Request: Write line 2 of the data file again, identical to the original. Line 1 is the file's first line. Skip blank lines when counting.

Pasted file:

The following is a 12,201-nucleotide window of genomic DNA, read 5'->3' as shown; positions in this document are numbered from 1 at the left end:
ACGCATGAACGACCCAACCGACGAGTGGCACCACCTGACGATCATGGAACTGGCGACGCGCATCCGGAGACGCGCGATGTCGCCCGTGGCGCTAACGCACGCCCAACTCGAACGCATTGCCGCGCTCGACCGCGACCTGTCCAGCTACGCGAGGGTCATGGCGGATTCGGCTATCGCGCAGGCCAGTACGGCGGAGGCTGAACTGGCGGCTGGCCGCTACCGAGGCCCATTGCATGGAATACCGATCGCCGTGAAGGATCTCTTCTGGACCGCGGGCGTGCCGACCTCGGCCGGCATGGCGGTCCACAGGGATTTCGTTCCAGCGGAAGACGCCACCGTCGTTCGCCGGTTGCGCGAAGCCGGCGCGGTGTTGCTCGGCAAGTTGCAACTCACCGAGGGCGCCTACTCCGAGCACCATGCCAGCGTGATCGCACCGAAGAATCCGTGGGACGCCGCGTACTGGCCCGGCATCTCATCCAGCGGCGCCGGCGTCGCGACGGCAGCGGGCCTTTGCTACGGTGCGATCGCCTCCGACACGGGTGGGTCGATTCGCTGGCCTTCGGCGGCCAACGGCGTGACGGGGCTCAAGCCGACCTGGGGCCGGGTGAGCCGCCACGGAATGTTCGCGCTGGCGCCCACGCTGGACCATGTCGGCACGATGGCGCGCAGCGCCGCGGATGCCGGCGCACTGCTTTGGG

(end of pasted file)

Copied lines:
ACGCATGAACGACCCAACCGACGAGTGGCACCACCTGACGATCATGGAACTGGCGACGCGCATCCGGAGACGCGCGATGTCGCCCGTGGCGCTAACGCACGCCCAACTCGAACGCATTGCCGCGCTCGACCGCGACCTGTCCAGCTACGCGAGGGTCATGGCGGATTCGGCTATCGCGCAGGCCAGTACGGCGGAGGCTGAACTGGCGGCTGGCCGCTACCGAGGCCCATTGCATGGAATACCGATCGCCGTGAAGGATCTCTTCTGGACCGCGGGCGTGCCGACCTCGGCCGGCATGGCGGTCCACAGGGATTTCGTTCCAGCGGAAGACGCCACCGTCGTTCGCCGGTTGCGCGAAGCCGGCGCGGTGTTGCTCGGCAAGTTGCAACTCACCGAGGGCGCCTACTCCGAGCACCATGCCAGCGTGATCGCACCGAAGAATCCGTGGGACGCCGCGTACTGGCCCGGCATCTCATCCAGCGGCGCCGGCGTCGCGACGGCAGCGGGCCTTTGCTACGGTGCGATCGCCTCCGACACGGGTGGGTCGATTCGCTGGCCTTCGGCGGCCAACGGCGTGACGGGGCTCAAGCCGACCTGGGGCCGGGTGAGCCGCCACGGAATGTTCGCGCTGGCGCCCACGCTGGACCATGTCGGCACGATGGCGCGCAGCGCCGCGGATGCCGGCGCACTGCTTTGGG